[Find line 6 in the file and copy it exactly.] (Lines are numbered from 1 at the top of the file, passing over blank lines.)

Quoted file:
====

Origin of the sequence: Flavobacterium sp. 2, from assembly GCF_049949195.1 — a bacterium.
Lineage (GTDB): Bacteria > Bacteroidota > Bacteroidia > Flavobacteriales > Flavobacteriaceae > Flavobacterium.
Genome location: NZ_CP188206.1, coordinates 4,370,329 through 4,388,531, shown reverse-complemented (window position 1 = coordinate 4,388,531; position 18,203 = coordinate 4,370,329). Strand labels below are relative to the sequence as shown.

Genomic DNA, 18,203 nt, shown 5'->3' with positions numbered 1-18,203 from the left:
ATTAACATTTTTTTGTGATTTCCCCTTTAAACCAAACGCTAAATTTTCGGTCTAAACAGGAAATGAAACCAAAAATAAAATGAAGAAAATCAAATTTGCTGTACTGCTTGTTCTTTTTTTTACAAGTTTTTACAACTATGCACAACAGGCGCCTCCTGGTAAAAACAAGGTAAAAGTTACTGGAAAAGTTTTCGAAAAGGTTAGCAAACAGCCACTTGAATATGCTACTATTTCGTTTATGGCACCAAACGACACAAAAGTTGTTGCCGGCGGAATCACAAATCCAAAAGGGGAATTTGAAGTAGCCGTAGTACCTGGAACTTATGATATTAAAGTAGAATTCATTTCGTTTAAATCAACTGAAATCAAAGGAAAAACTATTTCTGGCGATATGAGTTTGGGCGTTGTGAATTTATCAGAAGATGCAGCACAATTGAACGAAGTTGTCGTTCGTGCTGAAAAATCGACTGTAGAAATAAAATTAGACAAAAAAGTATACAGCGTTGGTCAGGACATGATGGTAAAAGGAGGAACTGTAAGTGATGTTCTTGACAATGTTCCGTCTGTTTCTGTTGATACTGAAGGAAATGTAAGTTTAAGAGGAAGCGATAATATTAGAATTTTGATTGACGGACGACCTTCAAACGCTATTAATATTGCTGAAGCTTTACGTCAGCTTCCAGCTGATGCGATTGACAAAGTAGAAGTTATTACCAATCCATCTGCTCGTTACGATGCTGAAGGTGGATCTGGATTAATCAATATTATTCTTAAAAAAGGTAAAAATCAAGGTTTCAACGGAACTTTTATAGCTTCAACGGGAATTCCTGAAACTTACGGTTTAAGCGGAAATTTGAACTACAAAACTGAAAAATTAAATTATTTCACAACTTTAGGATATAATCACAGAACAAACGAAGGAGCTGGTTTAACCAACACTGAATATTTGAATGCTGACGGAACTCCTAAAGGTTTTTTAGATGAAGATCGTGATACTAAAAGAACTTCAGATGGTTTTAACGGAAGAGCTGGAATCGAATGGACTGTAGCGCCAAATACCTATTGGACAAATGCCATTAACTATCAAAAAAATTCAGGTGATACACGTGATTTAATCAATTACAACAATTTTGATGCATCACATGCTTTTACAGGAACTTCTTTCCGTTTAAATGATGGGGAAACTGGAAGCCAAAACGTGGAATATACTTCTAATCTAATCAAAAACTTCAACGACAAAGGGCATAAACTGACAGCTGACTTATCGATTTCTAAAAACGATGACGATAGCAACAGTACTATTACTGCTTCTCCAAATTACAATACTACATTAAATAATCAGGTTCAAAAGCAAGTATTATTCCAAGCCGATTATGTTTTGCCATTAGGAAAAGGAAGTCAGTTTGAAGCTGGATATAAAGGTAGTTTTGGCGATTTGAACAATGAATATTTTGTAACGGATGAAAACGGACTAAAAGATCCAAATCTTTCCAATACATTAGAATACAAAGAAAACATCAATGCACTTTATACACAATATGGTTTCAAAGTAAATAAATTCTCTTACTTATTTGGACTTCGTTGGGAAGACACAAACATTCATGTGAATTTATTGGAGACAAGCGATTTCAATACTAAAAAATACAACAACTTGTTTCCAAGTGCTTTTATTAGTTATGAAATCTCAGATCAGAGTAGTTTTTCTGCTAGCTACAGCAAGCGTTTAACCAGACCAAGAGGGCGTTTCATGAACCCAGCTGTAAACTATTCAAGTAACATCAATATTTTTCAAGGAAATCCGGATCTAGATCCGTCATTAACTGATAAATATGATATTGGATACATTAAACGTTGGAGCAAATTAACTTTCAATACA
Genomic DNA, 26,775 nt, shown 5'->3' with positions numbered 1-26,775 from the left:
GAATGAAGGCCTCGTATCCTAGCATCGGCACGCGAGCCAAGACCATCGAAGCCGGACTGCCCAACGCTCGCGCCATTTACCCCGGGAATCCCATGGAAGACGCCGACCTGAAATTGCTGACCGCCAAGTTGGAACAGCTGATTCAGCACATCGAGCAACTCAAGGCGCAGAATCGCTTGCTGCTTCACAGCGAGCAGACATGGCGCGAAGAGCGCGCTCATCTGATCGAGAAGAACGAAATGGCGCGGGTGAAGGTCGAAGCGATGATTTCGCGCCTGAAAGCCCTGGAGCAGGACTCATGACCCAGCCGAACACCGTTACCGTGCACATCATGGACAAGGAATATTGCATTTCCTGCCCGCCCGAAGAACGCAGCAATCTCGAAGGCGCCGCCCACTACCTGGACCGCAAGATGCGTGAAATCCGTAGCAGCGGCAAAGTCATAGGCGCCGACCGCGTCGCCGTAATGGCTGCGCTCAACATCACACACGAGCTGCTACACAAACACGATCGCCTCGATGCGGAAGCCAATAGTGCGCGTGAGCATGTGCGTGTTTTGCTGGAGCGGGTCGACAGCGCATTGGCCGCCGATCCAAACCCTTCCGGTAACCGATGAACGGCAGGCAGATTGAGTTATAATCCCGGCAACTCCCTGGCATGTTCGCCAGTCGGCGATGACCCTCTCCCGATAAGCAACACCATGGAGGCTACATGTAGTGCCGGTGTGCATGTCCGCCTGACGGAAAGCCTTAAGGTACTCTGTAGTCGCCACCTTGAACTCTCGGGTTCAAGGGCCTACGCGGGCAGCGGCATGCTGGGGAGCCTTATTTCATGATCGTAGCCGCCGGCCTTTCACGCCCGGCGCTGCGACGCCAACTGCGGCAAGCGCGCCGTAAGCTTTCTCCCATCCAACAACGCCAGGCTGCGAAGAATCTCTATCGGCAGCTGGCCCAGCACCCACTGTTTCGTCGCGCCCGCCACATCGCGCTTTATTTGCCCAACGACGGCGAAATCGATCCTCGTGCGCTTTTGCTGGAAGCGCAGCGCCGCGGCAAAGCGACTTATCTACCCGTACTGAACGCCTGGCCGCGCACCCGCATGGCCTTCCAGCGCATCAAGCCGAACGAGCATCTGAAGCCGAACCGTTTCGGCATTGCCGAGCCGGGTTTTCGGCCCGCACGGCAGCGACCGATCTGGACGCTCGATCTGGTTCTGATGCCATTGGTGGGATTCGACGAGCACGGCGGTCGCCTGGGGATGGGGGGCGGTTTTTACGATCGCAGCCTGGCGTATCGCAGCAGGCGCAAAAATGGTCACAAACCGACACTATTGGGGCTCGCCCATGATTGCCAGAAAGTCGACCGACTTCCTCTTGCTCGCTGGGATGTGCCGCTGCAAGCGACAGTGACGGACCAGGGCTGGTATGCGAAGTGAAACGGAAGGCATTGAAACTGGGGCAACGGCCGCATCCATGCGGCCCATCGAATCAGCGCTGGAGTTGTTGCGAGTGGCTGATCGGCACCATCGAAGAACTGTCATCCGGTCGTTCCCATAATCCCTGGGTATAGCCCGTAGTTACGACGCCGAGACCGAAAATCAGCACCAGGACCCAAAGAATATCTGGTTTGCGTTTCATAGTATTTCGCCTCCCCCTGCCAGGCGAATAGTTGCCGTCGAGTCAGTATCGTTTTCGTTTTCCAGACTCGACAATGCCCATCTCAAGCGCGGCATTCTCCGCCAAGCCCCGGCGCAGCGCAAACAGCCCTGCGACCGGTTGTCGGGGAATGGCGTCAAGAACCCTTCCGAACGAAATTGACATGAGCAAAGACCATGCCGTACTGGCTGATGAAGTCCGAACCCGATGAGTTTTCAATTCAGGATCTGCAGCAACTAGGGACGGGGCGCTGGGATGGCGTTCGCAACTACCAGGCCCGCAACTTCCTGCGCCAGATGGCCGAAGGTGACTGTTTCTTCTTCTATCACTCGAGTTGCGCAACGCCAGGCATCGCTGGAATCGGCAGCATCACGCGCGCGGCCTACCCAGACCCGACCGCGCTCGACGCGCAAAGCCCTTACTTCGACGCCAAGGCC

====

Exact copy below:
Genomic DNA, 26,775 nt, shown 5'->3' with positions numbered 1-26,775 from the left: